We are a normal family. We love, we fight, we get on each others nerves, but for the most part we get along well. We go to school, we go to work, we stay up late and get up early. We laugh at each others jokes and cry at each others pain. We are a solid unit of love, far from perfect, but perfect enough. UNTIL ADHD rears its ugly head.
Most days, we hardly notice its presence. My son is a friend to all, brilliant when it comes to technology, and loves to make people laugh. Sadly, ADHD follows my son around like a shadow. Silent and inconspicuous, yet occasional showing itself in an obsessive behavior or elevated emotions. Its controlled with medication and allows him to live a normal life, MOST days. A bad day, someone saying the wrong thing, or him not getting his own way can awaken the shadow like a storm cloud. The thunder rings out in anger and hurtful words. Lighting flashes in inappropriate and harmful behaviors. The worst is the flood of rain that falls from his eyes with the frustration of not knowing how to handle such emotions.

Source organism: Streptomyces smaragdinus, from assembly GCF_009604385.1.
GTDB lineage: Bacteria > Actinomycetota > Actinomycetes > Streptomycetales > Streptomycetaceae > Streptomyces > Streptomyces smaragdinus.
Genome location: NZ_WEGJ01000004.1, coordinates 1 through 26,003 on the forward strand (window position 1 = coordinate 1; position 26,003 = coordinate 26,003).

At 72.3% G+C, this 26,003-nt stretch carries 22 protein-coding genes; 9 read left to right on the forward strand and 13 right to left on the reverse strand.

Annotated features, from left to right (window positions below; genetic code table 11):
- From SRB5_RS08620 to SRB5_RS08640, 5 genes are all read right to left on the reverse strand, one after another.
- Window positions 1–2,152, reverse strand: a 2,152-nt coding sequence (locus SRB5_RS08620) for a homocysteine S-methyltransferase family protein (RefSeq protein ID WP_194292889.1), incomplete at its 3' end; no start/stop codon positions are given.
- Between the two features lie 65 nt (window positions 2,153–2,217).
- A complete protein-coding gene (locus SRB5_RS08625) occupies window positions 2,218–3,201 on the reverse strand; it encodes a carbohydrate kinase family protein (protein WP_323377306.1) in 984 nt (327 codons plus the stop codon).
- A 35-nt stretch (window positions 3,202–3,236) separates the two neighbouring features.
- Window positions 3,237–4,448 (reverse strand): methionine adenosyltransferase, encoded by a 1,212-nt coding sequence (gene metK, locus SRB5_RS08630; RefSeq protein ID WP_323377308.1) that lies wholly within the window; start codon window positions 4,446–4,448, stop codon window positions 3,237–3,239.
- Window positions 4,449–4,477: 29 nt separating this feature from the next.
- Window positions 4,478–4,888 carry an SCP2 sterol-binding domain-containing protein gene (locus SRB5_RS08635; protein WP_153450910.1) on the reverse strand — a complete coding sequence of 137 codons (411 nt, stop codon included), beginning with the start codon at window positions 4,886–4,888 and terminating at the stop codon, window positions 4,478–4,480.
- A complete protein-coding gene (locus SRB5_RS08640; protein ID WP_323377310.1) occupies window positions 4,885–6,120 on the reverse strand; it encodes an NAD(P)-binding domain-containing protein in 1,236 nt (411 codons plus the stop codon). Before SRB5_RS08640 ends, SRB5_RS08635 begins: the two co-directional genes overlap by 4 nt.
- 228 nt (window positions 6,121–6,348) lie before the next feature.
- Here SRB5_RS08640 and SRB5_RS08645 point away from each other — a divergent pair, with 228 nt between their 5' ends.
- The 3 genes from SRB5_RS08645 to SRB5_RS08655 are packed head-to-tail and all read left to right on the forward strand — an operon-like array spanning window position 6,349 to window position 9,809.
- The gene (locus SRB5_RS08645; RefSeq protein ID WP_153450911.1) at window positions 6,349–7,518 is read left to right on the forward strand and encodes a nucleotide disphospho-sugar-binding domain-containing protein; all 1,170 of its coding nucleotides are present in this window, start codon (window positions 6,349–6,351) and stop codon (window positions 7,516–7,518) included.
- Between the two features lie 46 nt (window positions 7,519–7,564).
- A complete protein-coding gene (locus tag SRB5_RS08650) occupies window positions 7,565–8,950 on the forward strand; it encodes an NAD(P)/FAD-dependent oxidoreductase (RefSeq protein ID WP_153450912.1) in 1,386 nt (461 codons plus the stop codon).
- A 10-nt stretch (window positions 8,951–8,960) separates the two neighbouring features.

He has two younger siblings that observe this behavior. They have seen it so many times that they are becoming numb to it. One child mimics his older brothers ADHD tantrums with hope to get the same attention. The younger child is at a loss. Both want to help, want to heal, but they are just children themselves. They don’t understand why a simple argument has gone too far or why their brother is saying the things he is saying. They wait out the storm and provide love and affection when its over.
I’m terrified. Why is he like this? Did I parent wrong? Did I pass down some bad genes? What scares me even more is I see my younger self in his eyes. I am trying to be the parent. Teach him right from wrong and how to deal with the feelings, but my inner voice screams you’ve been there too. I want to hold him, comfort him and tell him it will be alright, but how when I can’t figure out how to deal with my own emotions. I let the storm ride itself out. I talk to him and comfort him. I work with him on strategies I’ve read on the internet or been advised by the doctor. I try to stay strong and be a rock for him, but its terrifying.
The moment passes, we have long compassionate talks and thank God that the storm is over. We look forward with love and affect and return to our silly fights, sibling rivalry and family fun. Until the next time.